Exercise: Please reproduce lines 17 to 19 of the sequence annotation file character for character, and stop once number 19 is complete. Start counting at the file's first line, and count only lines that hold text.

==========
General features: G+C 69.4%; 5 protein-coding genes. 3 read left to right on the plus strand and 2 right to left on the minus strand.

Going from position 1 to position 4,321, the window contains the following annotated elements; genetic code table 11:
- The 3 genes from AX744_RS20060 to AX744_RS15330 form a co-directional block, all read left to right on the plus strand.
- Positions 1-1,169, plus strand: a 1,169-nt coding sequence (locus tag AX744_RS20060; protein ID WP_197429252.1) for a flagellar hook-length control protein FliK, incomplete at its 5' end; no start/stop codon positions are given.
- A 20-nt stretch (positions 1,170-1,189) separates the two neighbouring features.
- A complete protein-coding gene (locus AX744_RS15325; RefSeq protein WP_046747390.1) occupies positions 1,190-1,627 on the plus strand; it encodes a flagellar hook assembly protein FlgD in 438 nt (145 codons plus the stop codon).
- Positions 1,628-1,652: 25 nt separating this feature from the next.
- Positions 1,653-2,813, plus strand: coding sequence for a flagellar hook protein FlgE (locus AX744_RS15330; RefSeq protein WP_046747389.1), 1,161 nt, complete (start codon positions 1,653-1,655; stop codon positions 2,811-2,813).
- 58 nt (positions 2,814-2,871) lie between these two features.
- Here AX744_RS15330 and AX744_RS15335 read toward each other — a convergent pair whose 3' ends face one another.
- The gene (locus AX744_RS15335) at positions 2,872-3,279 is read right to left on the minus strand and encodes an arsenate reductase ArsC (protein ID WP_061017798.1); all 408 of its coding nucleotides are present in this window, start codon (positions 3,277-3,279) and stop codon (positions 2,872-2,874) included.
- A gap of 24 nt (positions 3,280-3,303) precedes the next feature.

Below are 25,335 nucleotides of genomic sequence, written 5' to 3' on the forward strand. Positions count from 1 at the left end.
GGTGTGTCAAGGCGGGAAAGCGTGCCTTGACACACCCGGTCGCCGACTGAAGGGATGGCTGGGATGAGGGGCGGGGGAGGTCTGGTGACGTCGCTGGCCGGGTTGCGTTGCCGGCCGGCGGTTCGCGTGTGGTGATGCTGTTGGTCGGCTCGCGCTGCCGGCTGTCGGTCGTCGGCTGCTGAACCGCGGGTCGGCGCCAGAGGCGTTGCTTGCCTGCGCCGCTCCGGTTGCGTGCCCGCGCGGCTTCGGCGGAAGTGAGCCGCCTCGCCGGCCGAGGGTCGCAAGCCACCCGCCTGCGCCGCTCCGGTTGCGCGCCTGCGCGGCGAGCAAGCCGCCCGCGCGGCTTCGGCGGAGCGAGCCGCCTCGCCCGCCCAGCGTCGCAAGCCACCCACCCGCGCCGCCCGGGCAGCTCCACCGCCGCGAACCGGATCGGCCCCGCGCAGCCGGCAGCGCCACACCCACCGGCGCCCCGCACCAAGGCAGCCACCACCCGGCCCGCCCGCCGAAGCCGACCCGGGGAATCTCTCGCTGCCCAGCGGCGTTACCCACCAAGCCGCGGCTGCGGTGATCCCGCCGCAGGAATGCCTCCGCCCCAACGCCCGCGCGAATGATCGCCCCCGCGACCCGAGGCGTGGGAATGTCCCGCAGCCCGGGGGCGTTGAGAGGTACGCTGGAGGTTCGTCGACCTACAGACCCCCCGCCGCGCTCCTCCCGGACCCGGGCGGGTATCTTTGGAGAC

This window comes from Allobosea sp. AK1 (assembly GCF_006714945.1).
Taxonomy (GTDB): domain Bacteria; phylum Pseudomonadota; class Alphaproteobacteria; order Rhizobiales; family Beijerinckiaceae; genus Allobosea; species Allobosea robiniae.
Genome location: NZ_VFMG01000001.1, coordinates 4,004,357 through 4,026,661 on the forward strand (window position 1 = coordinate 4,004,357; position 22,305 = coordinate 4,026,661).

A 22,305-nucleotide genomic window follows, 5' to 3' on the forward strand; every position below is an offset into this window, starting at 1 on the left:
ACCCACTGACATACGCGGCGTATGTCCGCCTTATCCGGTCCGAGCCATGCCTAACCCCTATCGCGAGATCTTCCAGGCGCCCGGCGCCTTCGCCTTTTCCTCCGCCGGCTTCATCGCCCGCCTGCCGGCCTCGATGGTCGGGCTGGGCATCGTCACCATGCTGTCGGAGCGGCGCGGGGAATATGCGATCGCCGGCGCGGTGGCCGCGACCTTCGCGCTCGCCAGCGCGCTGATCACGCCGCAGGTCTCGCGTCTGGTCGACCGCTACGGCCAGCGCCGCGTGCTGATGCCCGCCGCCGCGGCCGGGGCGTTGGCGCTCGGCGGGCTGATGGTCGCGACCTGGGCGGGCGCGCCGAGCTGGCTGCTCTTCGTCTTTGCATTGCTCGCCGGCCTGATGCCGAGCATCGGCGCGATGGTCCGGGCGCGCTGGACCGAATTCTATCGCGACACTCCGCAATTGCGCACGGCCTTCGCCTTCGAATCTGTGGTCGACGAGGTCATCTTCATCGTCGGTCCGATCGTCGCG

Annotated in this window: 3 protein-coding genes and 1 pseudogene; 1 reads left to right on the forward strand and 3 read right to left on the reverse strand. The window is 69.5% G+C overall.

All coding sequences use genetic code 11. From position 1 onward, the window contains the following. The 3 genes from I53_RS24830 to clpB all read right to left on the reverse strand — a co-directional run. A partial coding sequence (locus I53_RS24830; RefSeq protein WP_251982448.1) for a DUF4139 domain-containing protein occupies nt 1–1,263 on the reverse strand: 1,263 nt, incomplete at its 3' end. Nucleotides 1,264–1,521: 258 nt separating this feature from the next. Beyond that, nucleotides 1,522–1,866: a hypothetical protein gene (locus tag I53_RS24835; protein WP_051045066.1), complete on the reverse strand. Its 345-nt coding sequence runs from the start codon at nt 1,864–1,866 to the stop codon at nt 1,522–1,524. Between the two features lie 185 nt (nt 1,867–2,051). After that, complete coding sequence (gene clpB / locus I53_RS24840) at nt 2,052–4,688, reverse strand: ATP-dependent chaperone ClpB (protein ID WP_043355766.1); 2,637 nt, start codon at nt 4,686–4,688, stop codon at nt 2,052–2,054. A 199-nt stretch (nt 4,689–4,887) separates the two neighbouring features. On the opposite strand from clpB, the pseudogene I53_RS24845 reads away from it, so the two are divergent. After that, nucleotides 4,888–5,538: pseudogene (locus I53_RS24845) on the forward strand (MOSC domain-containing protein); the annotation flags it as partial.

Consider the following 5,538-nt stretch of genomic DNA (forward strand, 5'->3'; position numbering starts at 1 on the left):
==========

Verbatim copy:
Genome location: NZ_VFMG01000001.1, coordinates 4,004,357 through 4,026,661 on the forward strand (window position 1 = coordinate 4,004,357; position 22,305 = coordinate 4,026,661).

A 22,305-nucleotide genomic window follows, 5' to 3' on the forward strand; every position below is an offset into this window, starting at 1 on the left:
ACCCACTGACATACGCGGCGTATGTCCGCCTTATCCGGTCCGAGCCATGCCTAACCCCTATCGCGAGATCTTCCAGGCGCCCGGCGCCTTCGCCTTTTCCTCCGCCGGCTTCATCGCCCGCCTGCCGGCCTCGATGGTCGGGCTGGGCATCGTCACCATGCTGTCGGAGCGGCGCGGGGAATATGCGATCGCCGGCGCGGTGGCCGCGACCTTCGCGCTCGCCAGCGCGCTGATCACGCCGCAGGTCTCGCGTCTGGTCGACCGCTACGGCCAGCGCCGCGTGCTGATGCCCGCCGCCGCGGCCGGGGCGTTGGCGCTCGGCGGGCTGATGGTCGCGACCTGGGCGGGCGCGCCGAGCTGGCTGCTCTTCGTCTTTGCATTGCTCGCCGGCCTGATGCCGAGCATCGGCGCGATGGTCCGGGCGCGCTGGACCGAATTCTATCGCGACACTCCGCAATTGCGCACGGCCTTCGCCTTCGAATCTGTGGTCGACGAGGTCATCTTCATCGTCGGTCCGATCGTCGCG